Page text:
The atmosphere of a rare exoplanet “should not exist” baffles astronomers!

The discovery of the extraordinary exoplanet LTT 9779b was announced a month ago, only 260 light-years away, and was immediately identified as an excellent candidate to continue studying its exotic atmosphere.

The LTT 9779b is slightly larger than Neptune and orbits a Sun-like star. However, it appears to be very close to its star, as the planet rotates once every 19 hours; Despite the scorching heat that must be exposed during this proximity, the LTT 9779b still has great atmosphere.

The infrared observations collected by the now-retired Spitzer Space Telescope included the planet’s host star, and astronomers have now analyzed this data and published their findings in two studies.

In the first paper, a team led by astronomer Ian Crossfield of the University of Kansas described the LTT 9779b temperature profile.

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In the second paper, a team led by astronomer Diana Dragomir from the University of New Mexico characterizes the atmosphere of an exoplanet.

“For the first time, we measured the light coming from this planet that should not be there. This planet is exposed to radiation so much from its star that its temperature is over 3000 degrees Fahrenheit,” said Crossfield. [1650 درجة مئوية] And its atmosphere can completely evaporate. However, Spitzer’s observations show us its atmosphere via infrared light. ”

The research team studied the phase curve of an exoplanet in infrared light. Because thermal energy is emitted from infrared radiation, light of this wavelength can tell us the temperature of cosmic bodies several light-years away.

And orient the system in a way that the planet passes between us and the star, giving us wide-ranging views day and night. Thus, to calculate the temperature of the exoplanet, astronomers can use the general system’s variable light as the LTT 9779b orbits.

Interestingly, the hottest time of the day for the LTT 9779b is just a boom at noon, when its sun is directly in the sky.

That, in turn, allows some guesswork regarding the LTT 9779b’s atmosphere.

“The planet is much cooler than we expected, indicating that it reflects a lot of the falling starlight that it collides with, presumably due to daytime clouds,” said astronomer Nicholas Cowan, of the Institute for Exoplanet Research (iREx) and McGill University. The planet also has a great deal of heat besides its night side, but we think we understand it: It is likely that starlight absorbs high in the atmosphere, as energy is rapidly radiated into space. “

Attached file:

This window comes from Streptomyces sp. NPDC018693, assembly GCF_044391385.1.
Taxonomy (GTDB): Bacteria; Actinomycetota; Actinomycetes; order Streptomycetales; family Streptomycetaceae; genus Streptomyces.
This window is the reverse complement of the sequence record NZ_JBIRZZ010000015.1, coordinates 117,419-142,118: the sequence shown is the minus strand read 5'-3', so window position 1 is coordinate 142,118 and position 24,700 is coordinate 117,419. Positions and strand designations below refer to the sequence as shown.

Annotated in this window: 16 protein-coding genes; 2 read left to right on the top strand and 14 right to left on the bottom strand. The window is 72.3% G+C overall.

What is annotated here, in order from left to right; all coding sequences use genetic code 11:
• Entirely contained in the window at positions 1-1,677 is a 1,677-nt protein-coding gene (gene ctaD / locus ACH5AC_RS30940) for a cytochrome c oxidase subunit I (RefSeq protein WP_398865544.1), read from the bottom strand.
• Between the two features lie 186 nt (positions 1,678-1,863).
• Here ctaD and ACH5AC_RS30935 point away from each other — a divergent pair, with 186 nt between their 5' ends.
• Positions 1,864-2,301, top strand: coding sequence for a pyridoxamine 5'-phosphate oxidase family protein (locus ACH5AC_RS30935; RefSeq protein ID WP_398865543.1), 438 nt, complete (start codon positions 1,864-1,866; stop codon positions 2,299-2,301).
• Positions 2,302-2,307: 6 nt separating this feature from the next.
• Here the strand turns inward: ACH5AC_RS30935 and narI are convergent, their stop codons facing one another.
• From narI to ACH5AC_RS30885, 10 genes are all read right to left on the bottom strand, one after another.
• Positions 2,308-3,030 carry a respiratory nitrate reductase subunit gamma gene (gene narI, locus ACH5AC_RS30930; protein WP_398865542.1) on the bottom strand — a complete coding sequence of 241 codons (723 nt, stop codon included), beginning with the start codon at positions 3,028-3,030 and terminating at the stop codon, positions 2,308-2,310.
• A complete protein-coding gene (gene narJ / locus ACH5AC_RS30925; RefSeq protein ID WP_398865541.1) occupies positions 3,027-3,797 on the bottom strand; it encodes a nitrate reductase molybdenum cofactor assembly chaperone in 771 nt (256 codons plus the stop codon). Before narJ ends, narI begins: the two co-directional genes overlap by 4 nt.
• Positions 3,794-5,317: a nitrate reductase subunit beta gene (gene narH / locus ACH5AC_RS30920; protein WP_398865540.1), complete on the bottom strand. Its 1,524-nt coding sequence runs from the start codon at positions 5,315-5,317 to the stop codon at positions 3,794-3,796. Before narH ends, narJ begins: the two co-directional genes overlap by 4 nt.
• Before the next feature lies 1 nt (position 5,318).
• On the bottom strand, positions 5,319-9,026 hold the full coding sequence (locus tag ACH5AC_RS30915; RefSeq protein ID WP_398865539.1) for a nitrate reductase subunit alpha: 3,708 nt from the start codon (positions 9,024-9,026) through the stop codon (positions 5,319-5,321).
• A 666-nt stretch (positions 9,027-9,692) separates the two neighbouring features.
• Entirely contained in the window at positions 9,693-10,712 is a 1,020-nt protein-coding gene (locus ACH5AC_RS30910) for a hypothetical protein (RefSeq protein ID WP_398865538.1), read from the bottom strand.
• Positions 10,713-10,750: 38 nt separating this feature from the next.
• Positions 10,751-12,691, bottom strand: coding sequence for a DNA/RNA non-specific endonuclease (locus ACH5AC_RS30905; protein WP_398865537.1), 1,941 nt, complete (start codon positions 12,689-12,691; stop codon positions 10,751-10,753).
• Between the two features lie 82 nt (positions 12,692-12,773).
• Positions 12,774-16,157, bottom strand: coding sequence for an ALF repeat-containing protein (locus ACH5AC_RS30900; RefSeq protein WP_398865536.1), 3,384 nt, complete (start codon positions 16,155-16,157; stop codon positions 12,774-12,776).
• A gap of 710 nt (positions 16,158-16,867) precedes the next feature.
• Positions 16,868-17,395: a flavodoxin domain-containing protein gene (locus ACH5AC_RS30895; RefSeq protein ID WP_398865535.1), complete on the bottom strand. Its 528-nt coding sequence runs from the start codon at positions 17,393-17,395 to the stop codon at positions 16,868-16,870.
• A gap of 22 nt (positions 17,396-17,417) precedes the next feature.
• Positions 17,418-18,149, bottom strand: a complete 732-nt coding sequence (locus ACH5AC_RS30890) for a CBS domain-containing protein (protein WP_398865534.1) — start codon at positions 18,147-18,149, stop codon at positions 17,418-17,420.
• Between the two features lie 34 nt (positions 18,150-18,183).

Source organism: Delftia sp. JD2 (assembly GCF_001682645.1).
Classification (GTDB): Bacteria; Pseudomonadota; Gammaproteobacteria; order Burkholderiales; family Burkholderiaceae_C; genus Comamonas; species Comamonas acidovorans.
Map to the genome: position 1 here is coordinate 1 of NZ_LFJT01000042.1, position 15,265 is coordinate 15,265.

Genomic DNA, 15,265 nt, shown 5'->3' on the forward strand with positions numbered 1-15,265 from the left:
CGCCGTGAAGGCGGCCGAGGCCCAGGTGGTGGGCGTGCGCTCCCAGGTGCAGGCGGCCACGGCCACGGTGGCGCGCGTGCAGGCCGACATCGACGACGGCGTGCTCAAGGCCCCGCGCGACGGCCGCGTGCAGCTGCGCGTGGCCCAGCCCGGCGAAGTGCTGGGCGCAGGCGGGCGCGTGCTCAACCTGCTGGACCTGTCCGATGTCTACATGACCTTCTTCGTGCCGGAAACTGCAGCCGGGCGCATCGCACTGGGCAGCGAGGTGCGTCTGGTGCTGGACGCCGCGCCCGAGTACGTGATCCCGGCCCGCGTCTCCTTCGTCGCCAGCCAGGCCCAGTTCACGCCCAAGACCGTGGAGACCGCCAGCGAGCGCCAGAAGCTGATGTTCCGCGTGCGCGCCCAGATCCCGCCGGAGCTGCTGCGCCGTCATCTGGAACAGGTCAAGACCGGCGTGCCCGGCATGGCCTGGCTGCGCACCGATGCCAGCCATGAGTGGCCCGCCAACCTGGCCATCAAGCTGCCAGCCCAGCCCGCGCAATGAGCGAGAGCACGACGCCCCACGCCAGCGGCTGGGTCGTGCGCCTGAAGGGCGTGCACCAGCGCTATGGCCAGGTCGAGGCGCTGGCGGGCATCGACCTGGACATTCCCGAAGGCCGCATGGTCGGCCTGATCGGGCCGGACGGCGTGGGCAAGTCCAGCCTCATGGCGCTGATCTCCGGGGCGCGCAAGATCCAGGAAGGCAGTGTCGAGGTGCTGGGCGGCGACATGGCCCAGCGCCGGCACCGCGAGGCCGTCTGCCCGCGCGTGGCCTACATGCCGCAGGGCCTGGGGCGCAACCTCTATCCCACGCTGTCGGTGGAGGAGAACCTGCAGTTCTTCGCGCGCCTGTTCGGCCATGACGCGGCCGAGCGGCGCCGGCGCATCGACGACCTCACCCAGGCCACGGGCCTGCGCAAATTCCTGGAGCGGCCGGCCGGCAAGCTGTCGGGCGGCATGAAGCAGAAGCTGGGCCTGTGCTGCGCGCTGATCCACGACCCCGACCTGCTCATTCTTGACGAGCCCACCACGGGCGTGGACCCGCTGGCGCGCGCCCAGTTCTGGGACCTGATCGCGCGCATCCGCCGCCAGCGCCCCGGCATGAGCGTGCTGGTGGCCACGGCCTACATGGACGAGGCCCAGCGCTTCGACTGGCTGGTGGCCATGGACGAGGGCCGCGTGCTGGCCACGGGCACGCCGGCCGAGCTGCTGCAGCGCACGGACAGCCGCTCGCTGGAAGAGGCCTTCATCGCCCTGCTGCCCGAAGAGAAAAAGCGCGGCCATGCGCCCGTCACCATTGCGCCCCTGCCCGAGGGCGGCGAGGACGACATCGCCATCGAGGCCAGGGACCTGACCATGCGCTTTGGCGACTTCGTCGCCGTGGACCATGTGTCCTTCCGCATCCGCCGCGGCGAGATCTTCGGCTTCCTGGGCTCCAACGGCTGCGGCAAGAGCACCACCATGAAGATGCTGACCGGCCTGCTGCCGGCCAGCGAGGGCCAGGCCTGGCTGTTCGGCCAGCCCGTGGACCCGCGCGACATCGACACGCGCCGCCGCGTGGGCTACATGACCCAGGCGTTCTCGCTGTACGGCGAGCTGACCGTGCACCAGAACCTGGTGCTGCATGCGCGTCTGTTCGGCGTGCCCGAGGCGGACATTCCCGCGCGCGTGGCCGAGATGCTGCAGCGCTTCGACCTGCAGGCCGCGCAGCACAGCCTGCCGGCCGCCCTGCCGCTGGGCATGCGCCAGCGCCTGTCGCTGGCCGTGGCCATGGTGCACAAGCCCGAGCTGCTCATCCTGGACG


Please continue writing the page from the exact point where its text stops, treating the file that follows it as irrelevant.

The atmosphere of an exoplanet is rare

The atmosphere of an exoplanet is rare


To further investigate LTT 9779b’s atmosphere, Dragomir and her colleagues focused on the secondary eclipse, when the planet passes behind the star. This results in a faint dimming of the system’s light more than it does when the planet passes in front of the star – known as a transit – but this dim dimming can help us understand the thermodynamic structure of a planet outside the solar system.

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The researchers combined Spitzer’s secondary eclipse data with data from NASA’s TESS exoplanet space telescope. This allowed to obtain the LTT 9779b atmospheric emission spectrum; That is, the wavelengths of light are absorbed and amplified by the elements in it. And they found that the particles absorb some wavelengths – perhaps carbon monoxide.

This is to be expected for such a hot planet. Carbon monoxide has been detected in gas giants that are also orbiting their stars in very close proximity. The gas giants are more massive than hot Neptune, and they use their much higher gravity to hold their atmosphere. It was assumed that planets the size of Neptune should not be large enough to do so.

Finding carbon monoxide in a hot Neptune’s atmosphere could help us understand how this planet formed and why it maintains its atmosphere.

Research like this will give us an excellent toolkit and experience to explore the atmospheres of the worlds, which are potentially habitable as well.

Both papers have been published in The Astrophysical Journal Letters.

Source: ScienceAlert

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